NEJM article releases positive results of clinical trial investigating treatment for rare inflammatory disease, dermatomyositis
Mazen Dimachkie, M.D., was one of 36 researchers from Europe and North America to recruit participants for the first large-scale, randomized control study investigating intravenous immune globulin as a treatment for dermatomyositis.
Mazen Dimachkie, M.D., professor of neurology at the University of Kansas Medical Center, was among the authors of recent research published in the New England Journal of Medicine reporting positive results of the first large-scale, randomized controlled clinical trial demonstrating the effectiveness of a drug to treat a rare disease, dermatomyositis (DM).
Published in the Oct. 6 edition of the journal, the Progress in Dermatomyositis (ProDERM) study investigating the effectiveness of intravenous immune globulin (IVIG) in treating DM was the catalyst for the recent U.S. Food and Drug Administration approval of IVIG as a treatment for the condition.
DM is a rare systemic autoimmune disease that causes progressive muscle weakness and skin rashes. Previously, DM has been treated using steroids and other immunosuppressive agents that improved the condition but were being used off-label and came with significant side effects.
In the 16-week ProDERM trial, researchers from 36 European and North American sites enrolled 95 participants with DM who were assigned randomly to either the IVIG group or the placebo group. By the end of the 16 weeks, the research team found that the proportion of participants in the IVIG group who showed at least minimal improvement without confirmed deterioration of disease (79%) was greater in comparison to that observed in the placebo group (44%). The difference between the two groups was statistically significantly.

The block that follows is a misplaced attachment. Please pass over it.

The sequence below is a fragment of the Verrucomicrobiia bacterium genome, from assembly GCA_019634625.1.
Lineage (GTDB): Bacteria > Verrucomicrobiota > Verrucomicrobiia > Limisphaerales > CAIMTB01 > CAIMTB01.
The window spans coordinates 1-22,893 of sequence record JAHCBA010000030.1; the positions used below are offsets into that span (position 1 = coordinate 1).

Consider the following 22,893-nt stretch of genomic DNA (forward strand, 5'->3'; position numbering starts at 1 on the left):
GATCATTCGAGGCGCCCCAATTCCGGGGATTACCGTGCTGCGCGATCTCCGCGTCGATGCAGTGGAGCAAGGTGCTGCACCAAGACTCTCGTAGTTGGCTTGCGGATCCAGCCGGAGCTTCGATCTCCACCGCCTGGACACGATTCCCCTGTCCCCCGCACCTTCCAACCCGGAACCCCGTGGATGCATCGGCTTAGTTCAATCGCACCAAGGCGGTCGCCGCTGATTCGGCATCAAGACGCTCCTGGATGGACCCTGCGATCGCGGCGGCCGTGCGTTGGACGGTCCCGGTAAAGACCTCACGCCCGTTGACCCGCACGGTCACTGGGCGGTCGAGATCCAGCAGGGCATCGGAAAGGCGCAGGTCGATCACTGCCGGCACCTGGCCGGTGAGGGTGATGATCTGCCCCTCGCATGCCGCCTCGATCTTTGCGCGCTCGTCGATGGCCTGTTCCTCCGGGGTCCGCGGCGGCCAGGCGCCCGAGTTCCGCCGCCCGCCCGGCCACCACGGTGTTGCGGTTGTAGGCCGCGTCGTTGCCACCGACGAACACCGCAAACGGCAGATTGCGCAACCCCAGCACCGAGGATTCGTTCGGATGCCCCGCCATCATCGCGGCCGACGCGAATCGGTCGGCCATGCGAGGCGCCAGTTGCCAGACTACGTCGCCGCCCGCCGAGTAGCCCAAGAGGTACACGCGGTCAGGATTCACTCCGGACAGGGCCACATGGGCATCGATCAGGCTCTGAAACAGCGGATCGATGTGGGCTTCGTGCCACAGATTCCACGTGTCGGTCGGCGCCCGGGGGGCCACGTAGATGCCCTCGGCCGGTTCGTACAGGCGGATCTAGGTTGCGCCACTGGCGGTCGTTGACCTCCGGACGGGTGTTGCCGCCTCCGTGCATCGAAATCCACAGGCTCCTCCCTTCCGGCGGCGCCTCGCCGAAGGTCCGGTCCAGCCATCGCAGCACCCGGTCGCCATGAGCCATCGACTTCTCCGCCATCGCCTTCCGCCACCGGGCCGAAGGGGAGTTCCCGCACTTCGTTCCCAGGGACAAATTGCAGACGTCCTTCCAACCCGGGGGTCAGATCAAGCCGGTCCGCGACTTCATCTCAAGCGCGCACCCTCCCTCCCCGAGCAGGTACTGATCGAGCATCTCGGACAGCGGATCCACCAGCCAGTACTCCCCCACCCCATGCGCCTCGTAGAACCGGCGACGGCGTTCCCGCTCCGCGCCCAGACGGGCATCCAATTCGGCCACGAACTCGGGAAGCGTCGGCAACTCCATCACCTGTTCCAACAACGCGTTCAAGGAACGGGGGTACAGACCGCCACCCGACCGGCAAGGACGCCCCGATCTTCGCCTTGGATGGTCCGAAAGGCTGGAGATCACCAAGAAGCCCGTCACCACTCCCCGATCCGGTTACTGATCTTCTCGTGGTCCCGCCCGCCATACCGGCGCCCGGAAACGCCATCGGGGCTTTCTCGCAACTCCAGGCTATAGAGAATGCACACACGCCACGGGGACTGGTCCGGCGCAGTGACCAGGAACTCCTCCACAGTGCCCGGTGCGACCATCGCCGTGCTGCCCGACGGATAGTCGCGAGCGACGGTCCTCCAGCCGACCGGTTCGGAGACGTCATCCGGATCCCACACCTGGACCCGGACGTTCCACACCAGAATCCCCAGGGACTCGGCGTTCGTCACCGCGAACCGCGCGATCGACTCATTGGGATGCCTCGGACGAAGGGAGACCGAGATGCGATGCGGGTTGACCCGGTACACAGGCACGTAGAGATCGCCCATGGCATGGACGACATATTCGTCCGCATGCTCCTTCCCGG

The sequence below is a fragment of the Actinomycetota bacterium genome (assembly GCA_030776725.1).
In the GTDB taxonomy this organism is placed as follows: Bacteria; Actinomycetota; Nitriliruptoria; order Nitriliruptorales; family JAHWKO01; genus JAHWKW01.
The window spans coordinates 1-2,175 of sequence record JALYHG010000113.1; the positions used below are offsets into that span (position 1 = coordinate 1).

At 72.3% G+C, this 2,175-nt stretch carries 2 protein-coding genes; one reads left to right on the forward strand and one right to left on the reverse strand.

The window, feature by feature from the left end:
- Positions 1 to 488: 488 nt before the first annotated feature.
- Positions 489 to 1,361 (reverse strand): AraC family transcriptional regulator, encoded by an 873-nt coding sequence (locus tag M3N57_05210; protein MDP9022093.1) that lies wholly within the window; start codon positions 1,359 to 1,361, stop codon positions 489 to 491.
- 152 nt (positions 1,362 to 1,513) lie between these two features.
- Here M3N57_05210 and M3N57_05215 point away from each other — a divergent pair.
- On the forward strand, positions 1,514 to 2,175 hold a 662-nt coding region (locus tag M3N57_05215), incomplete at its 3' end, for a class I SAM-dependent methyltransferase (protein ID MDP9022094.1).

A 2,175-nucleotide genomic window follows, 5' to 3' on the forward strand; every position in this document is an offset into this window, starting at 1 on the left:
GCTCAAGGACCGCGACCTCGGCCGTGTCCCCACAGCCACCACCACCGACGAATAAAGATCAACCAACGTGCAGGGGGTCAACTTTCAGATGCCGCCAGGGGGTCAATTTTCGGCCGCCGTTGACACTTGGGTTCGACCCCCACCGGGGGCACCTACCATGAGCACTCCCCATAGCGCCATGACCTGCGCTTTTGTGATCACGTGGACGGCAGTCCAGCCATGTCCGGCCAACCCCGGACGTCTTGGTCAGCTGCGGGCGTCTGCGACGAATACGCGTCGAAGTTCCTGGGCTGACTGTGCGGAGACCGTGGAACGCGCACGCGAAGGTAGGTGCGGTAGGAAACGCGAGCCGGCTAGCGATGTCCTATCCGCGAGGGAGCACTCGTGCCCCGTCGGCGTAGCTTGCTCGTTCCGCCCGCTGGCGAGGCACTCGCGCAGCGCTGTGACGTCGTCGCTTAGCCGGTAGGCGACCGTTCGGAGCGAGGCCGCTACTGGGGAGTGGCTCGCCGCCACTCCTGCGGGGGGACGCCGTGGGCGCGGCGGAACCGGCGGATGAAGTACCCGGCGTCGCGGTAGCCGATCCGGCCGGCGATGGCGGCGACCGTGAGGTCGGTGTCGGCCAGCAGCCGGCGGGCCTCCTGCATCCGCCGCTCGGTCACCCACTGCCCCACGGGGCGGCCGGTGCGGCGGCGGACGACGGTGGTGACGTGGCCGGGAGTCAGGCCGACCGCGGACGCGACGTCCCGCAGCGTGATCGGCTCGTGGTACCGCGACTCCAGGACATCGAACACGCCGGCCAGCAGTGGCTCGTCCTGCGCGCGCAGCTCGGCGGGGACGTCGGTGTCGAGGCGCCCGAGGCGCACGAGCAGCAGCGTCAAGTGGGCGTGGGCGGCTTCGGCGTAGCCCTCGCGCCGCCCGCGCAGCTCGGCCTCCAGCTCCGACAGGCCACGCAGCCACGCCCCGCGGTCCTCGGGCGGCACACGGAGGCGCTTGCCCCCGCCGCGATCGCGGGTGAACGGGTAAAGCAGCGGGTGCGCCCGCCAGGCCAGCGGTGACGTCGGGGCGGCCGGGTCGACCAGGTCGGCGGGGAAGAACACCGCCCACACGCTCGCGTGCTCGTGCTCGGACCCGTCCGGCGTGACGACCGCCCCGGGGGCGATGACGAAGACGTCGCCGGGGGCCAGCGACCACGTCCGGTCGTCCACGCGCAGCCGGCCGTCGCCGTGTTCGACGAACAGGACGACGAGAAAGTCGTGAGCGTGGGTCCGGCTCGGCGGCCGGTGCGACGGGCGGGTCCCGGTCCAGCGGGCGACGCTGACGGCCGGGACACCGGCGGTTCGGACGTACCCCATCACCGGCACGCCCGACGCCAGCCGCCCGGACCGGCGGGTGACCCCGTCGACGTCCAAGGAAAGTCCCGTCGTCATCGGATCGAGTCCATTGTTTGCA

“Prior to the ProDERM trial, the few large-scale controlled studies in myositis had failed to show a difference between the intervention group and the control group. ProDERM is the first large-scale randomized controlled study to demonstrate a positive outcome in DM,” Dimachkie said. “This success provides a road map for the design of future myositis clinical trials, and in particular DM.” (Myositis is any condition causing inflammation of the muscles, including dermatomyositis.)
The ProDERM study also utilized the Total Improvement Score (TIS) as a primary outcome measure. The TIS is a weighted composite score including six components related to myositis activity.
“The successful implementation of this novel outcome measure will impact future research studies. The message moving forward is that DM studies should strongly consider using the TIS as a primary outcome measure,” Dimachkie said. “Its ultimate validation as demonstrated by the TIS successful implementation in the ProDERM study will stimulate researchers from academia and industry to launch more studies to investigate therapies to benefit people living with myositis.”
Dimachkie directs the KU neurology department’s neuromuscular division and oversees one of the largest neuromuscular research clinical trial units in North America. A frequently invited international presenter on neuromuscular conditions, he also is one of four elected coordinators for the International Myositis Assessment and Clinical Studies Group (IMACS), a consortium of 600 health care professionals focused on improving the lives of people with myositis through research.